The AIDS pandemic is threatening food production in Mozambique and across southern and eastern Africa, the U.N. Food and Agriculture Organization warned Tuesday.
As adults become incapacitated by disease, they stop planting many varieties of crops, according to a major new study of subsistence agriculture in Mozambique.
Some 45 percent of those surveyed from HIV/AIDS-affected households said they had reduced their area under cultivation, and 60 percent said they had reduced the number of crops they grow.
"This study documents an alarming trend affecting millions of the poorest rural households," said Marcela Villarreal, an HIV/AIDS expert with FAO. "The problem affects not only Mozambique, but also countries across southern and eastern Africa, where HIV/AIDS is just as big a problem."
About 25 million of the 38 million people worldwide infected with HIV live in sub-Saharan Africa. The disease, which has infected more than 1.3 million of Mozambique's 18 million people, is decimating farming communities across the region.
By 2020, FAO predicts Mozambique will have lost over 20 percent of its agricultural labor force to HIV/AIDS. Tanzania stands to lose 13 percent, and Namibia 26 percent.
The study documents the loss of many traditional varieties of grains, tubers, legumes and vegetables due to a combination of HIV/AIDS, floods and drought in Mozambique.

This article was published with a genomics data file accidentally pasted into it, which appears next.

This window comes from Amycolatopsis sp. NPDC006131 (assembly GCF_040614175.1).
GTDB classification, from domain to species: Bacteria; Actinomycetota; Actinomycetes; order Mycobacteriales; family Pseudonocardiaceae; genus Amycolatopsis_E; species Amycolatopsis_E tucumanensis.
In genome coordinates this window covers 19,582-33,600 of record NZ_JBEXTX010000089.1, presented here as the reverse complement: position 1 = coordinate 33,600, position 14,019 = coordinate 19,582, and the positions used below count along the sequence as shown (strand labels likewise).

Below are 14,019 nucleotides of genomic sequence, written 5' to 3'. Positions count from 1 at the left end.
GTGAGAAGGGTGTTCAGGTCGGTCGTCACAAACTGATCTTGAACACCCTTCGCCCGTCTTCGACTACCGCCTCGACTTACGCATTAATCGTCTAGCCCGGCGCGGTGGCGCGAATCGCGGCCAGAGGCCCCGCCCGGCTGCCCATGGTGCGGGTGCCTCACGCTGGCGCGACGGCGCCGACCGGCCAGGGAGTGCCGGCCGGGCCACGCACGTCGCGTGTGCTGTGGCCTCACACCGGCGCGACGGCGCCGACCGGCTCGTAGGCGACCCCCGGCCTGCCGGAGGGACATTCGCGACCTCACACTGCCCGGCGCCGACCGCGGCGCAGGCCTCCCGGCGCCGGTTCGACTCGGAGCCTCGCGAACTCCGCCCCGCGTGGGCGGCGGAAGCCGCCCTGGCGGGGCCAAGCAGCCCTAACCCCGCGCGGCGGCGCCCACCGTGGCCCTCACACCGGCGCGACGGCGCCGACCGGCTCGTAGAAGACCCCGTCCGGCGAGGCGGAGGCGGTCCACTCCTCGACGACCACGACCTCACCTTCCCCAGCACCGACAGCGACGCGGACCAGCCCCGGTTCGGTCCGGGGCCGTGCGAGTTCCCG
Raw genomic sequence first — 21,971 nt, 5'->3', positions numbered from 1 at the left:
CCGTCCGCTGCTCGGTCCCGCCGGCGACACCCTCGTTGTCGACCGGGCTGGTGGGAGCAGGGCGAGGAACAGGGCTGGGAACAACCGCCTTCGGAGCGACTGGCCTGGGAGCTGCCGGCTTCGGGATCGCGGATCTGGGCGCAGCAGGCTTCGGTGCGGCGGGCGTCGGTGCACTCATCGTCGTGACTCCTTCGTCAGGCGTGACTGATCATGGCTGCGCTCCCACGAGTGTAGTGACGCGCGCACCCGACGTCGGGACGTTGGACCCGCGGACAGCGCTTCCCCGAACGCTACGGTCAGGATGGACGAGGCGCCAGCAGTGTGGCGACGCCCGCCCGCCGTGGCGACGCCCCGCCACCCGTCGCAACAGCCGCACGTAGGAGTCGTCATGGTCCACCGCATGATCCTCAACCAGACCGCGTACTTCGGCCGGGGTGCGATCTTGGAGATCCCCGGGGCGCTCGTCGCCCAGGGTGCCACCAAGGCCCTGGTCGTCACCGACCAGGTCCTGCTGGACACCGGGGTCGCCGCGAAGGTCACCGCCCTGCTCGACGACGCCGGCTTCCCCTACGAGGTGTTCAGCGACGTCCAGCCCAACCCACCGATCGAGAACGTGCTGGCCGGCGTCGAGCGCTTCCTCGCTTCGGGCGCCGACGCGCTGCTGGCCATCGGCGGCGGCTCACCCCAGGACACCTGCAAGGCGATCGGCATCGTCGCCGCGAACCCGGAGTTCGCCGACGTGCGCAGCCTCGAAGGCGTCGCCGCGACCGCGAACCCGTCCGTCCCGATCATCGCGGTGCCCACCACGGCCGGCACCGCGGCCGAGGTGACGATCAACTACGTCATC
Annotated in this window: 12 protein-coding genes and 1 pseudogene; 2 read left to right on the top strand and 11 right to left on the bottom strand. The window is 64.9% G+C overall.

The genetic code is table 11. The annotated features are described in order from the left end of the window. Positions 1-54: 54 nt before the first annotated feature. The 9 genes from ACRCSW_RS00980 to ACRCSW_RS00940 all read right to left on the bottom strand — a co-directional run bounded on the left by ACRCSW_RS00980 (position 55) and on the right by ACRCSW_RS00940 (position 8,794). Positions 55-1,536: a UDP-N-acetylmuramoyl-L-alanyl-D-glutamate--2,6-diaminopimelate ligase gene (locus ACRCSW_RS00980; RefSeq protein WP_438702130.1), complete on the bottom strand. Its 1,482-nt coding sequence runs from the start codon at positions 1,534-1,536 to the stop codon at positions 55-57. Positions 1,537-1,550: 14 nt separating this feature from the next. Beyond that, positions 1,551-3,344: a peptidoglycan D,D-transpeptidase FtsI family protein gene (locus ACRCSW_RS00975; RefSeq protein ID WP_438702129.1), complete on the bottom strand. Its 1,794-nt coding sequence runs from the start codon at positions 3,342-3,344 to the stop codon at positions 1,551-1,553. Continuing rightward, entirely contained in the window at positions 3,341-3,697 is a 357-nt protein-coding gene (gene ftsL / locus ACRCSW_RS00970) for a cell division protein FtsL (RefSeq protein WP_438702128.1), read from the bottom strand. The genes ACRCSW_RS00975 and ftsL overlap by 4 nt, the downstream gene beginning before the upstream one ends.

Such crops act as an insurance policy against hunger since they are adapted to local conditions and will produce a minimal harvest even during the region's recurrent droughts, FAO said.
Moreover, hybrid seeds, which do not withstand drought as well as their traditional counterparts, require inputs such as fertilizer and plentiful water that are often beyond the means of the poorest farmers.
As adults stop planting the traditional crops, they also stop passing key farming know-how to the next generation, FAO said.
"Most of the farmers use seeds that they produce themselves to grow their own crops. The way they pass on knowledge about how to identify, improve and conserve that seed from parent to children," said study author Anne Waterhouse. "So what happens if you stop producing a certain seed type is that the knowledge around it is not passed on."
The government estimates that over 600,000 children have already been orphaned by the disease. FAO is field-testing ways to help them learn farming and other life skills.
The study, commissioned by FAO, was based on interviews with about 90 men and women in three communities in the southern Chokwe District in late 2003. It was conducted by the International Crops Research Institute for the Semi-Arid Tropics.